I don't know about the rest of you, but the last three years have weighed heavily on me. When the pandemic restrictions first hit, I was good. Really good. Three to four months (in my mind) of pulling in and relaxing at home sounded great.
When there was no end in sight after six months, I began to worry. When Christmas fell apart I lost it. This was the first Christmas in several years I would have had all the kids home. And my new granddaughter would be there. Instead my husband and I spent the day alone. I refused to even cook I was so depressed. Holidays are about family for me, so what was the point?
It feels good to be stepping out of the pandemic shadows. While life will never truly be the same as pre-pandemic, we are all figuring out what the new norm will be for us personally. I plan to travel as much as budget and my health allow. I also plan to start connecting face-to-face again with others for coffee, walks and lunches. Hopefully I will be able to book some new interviews.
Mental health became a serious problem for many during the isolation of the pandemic. I definitely felt the touch of despair. I missed hugging friends and family. We need face-to-face connections with others. While Zoom and Skype really helped, there is something missing when you never see anyone in person to share a conversation and to physically touch. We need interaction. We need to know we are not alone.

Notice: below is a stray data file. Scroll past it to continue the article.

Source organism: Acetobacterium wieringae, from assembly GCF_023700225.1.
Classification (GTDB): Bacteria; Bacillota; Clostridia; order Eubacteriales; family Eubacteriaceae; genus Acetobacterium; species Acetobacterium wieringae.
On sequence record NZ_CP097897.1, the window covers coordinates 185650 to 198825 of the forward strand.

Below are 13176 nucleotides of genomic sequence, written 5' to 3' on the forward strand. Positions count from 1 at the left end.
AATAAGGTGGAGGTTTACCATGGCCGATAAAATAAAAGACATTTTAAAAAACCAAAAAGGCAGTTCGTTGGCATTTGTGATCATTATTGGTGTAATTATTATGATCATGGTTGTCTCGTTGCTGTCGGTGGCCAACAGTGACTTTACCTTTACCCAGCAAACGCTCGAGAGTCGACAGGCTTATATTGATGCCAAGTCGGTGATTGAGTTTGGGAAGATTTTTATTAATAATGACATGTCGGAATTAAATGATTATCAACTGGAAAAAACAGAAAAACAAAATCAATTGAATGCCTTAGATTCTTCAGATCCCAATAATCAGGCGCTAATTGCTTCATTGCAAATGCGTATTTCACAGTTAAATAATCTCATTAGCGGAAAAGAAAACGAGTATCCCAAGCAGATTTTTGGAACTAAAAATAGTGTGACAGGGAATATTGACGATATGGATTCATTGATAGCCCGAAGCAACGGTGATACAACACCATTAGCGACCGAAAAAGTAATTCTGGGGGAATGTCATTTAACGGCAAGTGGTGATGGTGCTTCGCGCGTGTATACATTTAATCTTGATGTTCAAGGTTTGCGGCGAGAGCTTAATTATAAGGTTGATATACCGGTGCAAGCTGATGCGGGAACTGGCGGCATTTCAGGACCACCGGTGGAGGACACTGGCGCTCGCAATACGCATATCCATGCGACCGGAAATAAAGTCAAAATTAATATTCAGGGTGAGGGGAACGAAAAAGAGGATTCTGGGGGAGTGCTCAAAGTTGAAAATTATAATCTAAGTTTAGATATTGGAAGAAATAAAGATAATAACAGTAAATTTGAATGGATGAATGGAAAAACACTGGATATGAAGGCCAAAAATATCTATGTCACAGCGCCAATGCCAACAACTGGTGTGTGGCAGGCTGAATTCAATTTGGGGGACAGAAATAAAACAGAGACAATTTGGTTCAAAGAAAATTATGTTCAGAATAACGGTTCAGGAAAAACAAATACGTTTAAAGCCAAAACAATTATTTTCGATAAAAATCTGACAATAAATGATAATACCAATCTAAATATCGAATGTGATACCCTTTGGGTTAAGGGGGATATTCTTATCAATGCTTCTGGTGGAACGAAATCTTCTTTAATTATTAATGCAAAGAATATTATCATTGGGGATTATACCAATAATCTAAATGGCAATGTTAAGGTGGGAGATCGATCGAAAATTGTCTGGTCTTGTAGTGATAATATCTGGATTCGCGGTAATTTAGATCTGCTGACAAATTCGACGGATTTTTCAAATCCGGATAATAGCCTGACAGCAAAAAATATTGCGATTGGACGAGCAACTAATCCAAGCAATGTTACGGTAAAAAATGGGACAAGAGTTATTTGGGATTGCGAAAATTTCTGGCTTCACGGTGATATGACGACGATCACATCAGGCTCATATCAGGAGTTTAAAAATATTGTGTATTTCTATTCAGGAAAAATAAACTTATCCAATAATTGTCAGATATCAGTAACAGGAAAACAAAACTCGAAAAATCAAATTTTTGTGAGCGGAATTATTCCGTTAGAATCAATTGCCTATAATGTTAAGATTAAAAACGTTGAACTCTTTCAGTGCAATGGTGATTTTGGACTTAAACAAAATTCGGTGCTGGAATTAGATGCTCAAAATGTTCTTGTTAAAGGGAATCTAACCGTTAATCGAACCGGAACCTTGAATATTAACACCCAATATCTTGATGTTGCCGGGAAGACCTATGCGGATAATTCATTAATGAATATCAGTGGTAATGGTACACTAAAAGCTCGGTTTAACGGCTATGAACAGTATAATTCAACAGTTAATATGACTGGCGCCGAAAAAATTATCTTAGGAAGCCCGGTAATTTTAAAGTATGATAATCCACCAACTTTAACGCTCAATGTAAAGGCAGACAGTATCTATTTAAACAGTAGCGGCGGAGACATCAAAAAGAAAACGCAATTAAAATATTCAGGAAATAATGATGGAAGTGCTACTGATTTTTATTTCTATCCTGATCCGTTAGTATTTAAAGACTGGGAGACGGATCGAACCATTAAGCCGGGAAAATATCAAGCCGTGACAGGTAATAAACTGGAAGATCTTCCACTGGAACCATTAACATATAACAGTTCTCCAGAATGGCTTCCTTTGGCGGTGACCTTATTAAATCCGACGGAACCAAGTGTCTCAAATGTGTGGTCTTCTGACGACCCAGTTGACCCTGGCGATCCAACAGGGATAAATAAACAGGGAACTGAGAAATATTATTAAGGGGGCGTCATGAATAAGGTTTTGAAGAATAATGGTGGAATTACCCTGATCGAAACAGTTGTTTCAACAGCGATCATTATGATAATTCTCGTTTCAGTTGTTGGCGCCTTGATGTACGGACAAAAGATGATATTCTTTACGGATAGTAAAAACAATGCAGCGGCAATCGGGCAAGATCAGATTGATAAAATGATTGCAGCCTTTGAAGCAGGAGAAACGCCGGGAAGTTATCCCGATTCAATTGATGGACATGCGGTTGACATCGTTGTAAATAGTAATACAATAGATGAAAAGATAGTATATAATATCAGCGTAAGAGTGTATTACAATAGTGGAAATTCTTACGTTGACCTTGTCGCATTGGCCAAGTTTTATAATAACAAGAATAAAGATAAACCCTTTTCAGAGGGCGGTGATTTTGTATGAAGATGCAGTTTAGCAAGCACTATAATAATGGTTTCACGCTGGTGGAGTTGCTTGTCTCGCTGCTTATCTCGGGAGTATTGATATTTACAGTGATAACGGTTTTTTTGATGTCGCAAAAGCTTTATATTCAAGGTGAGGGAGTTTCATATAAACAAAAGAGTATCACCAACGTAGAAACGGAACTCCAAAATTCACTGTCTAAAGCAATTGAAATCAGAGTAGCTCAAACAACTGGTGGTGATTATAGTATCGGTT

I, for one, am glad to be coming out the other side. I wasn't able to explore explore new experiences or travel much until my kids had flown the coop and the house was paid off. So I am late coming to life's banquet. I hated wasting time during the shut down and intend to spread my wings as much as I can for as long as my body allows it.
Life is grand. It's meant to be embraced and experienced to the fullest, and I intend to do just that. I want to close with one of my favorite quotes from Mark Frost as it expresses my sentiments exactly.